Thus, the “death stare” or the “alien death stare” as some like to call it, was born. If you haven’t seen the video yet, I urge you to watch it here. Pettersson not only doesn’t give the reporter an answer, but he also avoids looking at him, “death staring” into the crowd of reporters, waiting for the media scrum to be over. I’ll take that as a no.
Apparently, the organization doesn’t like the death stare.
Amidst all this talk regarding Pettersson’s personality, The Athletic’s Jason Botchford puts it bluntly: “You know what goes underreported, people ask [expletive] questions. A lot. Including me.”
How often do we see players in media scrums get asked the same old questions and give the same, tired answers? Is it really a bad thing that Elias Pettersson gives answers that don’t make people want to change the channel?
Pettersson gives interesting answers to some pretty uninteresting questions. Let’s take a look at the interview after Pettersson’s first career hat-trick in a memorable game against the Ottawa Senators, that saw him pot the overtime winner to cap off his three-goal effort.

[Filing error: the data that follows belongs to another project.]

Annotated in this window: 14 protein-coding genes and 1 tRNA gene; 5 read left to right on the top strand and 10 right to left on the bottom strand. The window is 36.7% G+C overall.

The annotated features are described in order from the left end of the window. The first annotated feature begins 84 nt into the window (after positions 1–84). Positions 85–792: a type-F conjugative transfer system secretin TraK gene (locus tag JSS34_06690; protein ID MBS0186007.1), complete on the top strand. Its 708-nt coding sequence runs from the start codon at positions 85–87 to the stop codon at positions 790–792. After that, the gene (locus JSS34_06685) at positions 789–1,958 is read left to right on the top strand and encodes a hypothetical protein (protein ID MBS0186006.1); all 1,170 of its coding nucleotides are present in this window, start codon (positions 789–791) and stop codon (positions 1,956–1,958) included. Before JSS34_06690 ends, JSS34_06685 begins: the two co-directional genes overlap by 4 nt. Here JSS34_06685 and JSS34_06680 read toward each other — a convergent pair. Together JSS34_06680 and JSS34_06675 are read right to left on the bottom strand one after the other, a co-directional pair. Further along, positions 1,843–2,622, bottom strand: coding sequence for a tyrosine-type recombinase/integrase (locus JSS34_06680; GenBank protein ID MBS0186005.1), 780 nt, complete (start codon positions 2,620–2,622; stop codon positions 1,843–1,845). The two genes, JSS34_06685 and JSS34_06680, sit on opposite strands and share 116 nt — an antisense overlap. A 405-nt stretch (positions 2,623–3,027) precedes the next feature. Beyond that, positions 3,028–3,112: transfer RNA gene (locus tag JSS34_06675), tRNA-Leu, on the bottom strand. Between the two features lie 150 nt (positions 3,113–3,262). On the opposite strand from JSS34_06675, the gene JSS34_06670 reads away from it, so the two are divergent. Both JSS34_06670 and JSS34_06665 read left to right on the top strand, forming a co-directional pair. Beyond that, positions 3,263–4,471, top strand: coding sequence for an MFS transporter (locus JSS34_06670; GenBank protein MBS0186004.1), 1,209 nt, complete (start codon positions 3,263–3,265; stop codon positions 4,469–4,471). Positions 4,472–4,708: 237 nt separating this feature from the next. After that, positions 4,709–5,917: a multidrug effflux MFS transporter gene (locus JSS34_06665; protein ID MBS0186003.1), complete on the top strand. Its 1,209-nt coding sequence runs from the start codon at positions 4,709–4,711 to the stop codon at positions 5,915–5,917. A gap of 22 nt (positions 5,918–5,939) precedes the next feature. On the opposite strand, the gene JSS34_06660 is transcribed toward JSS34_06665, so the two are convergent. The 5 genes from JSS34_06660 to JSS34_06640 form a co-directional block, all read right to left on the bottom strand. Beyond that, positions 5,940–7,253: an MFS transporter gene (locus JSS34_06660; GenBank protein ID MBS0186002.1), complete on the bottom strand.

A reporter asked Pettersson if he ever would have thought he’d have this much success at the NHL level, even in his wildest dreams. Now, before I tell you his response, I’d like us all to think of what a typical answer to this question might look like. Maybe an “I’m just trying to work hard and get better each and every day.” We’ve heard answers that follow this mundane tune countless times before. Now for Petey’s answer.
“If you work hard and believe in something, I think everything is possible. So like this has always been my dream, what I always been working for, growing up, and now I’m here living my dream.” What a wholesome, honest answer.
After this answer, a reporter followed up by asking what team Pettersson would have dreamt of playing for growing up. Pettersson answered with one simple word. Vancouver. The reporter seemed to laugh off the answer with the assumption that Pettersson felt obliged to say Vancouver as his answer to this question. Which, to an extent, he probably did.
For evidence of this claim, however, Pettersson pointed to the fact that when he was young, he had a t-shirt that read “Vancouver, Canada.” The reporter asked if he’s serious to which Pettersson replies, “Yup. Google it.”
And so we all did.